While Hobbes and Nakamoto start from similar positions, they end up in quite different destinations, and, since theory can be performative (Austin 1970), this means that very different worlds come to be. Analytically, each provides a lens through which one can examine the other, in theory and in practice. Together, the lenses provide a framing device for reimagining key concepts and practices that underpin the contemporary nation-state and, by extension, financial capitalism. The full paper will report on this comparative analysis.
The Bitcoin phenomenon raises interesting methodological and theoretical points that we will also explore in the paper. Methodologically, the actor-network injunction to ‘follow the actors’ — i.e. focus on performance — is practically impossible due to the sheer scale, technical intricacies, global dispersion and far-fetched effects of currency-related phenomena. Focusing on visible performance is also misleading theoretically because it fails to distinguish between what does not happen, those “influences which operate behind the back of agents, and which therefore cannot be found in micro-situations” (Knorr-Cetina 1981: 28), and what is purposefully avoided (Law and Singleton 2005). Indeed, Bitcoin is a manifestation of a totem of digital cultures: there is always an elsewhere, beyond the control of organizations. Creating an elsewhere free from Leviathan’s constraints (which resonates with Foucault’s notion of heterotopia) disrupts the body politic by exceeding or overflowing its framings (Callon 1998). The peculiarity of Bitcoin is not in any frontal clash with authority but rather in its strategy of avoidance, which we might interpret as a form of différance or the playing of an alternative game. What Bitcoin also illustrates is that the link between the micro and the macro is neither based on an immutable social contract nor maintained by an unbounded power. Rather, scalable and publicly accessible computing resources coordinate trustless macro actions without necessarily constituting actors and identities (Czarniawska 2008/2014). The paper will further examine the paradox where the supplement of the age of visibility is action without actors and the emergence of new boundaries between frontstage and backstage, public and secret.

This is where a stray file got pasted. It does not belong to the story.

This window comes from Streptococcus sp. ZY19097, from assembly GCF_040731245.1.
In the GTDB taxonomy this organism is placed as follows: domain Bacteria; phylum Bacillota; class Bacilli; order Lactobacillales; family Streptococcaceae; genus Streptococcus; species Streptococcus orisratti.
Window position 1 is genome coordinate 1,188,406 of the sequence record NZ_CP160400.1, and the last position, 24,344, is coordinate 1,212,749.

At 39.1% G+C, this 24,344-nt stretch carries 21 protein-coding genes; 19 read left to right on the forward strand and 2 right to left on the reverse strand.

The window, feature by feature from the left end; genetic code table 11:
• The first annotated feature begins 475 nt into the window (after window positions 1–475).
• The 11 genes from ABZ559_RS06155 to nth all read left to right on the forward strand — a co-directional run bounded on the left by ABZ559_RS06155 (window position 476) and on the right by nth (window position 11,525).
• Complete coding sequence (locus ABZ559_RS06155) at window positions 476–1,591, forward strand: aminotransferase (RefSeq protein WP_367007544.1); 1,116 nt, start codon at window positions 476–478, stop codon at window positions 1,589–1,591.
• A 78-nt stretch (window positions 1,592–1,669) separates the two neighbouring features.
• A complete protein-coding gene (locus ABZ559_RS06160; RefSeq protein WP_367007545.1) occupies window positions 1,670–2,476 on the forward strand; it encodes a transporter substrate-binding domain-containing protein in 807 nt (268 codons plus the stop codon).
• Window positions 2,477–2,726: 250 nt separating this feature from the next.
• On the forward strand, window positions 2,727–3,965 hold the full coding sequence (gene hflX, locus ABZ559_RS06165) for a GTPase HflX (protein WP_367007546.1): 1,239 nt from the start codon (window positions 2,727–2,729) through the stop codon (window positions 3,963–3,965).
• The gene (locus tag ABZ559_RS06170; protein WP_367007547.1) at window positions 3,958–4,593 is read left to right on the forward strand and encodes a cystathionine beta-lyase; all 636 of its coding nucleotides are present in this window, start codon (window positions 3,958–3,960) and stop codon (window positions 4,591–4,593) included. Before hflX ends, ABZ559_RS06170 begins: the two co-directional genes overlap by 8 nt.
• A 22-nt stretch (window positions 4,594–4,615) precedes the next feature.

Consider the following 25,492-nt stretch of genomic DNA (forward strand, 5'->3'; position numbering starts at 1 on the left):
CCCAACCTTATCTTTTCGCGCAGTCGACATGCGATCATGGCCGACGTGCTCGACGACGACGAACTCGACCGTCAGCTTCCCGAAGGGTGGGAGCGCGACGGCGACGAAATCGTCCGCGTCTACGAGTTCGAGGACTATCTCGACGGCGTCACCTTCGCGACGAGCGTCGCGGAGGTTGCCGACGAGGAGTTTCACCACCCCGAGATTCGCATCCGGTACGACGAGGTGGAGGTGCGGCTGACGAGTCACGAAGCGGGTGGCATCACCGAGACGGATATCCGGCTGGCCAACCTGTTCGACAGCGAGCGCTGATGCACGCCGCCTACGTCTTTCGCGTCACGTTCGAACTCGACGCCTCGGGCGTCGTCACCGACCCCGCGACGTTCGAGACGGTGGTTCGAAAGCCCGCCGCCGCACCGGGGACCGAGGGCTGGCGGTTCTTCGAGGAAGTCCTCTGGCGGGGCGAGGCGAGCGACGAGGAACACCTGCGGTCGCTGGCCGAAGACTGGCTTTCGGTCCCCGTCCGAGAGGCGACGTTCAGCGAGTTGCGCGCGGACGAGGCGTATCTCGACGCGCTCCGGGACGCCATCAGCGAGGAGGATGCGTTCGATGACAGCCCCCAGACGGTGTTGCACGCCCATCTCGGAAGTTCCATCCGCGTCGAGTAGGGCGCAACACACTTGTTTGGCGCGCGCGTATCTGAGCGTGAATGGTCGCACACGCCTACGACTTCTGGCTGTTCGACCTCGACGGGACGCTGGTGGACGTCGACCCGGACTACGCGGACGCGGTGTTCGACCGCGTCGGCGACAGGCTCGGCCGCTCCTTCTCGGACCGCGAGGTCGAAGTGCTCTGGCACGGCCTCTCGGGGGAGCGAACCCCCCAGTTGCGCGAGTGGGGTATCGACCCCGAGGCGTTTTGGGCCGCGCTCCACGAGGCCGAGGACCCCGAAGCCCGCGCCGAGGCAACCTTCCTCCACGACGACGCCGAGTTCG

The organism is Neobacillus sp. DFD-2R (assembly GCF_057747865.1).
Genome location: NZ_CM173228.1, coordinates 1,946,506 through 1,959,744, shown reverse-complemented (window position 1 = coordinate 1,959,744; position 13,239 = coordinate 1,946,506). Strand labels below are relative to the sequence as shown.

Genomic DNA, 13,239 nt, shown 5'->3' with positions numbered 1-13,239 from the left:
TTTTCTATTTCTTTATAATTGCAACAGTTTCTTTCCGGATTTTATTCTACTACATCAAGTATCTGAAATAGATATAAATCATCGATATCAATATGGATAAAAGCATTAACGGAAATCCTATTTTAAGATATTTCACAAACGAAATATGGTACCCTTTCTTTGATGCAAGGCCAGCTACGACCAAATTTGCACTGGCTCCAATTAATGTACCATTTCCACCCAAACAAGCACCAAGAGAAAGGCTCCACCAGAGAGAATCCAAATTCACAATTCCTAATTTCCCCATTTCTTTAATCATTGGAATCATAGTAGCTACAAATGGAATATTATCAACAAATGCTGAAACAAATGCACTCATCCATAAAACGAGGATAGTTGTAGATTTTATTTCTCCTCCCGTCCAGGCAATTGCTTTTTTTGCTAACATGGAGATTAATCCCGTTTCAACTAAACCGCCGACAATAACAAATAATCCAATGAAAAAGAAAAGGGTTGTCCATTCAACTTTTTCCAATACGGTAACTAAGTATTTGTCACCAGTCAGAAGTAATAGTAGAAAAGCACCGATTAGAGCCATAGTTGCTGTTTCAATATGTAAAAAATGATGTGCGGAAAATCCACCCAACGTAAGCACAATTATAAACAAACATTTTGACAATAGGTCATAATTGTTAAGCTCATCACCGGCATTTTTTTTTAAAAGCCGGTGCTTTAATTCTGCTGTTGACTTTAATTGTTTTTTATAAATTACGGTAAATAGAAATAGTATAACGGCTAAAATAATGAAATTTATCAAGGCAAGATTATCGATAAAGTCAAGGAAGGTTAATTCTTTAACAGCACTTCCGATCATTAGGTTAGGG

Keywords: Bitcoin, blockchain, information infrastructures, currencies, heterotopia, Leviathan, state
Suggested Citation: Suggested Citation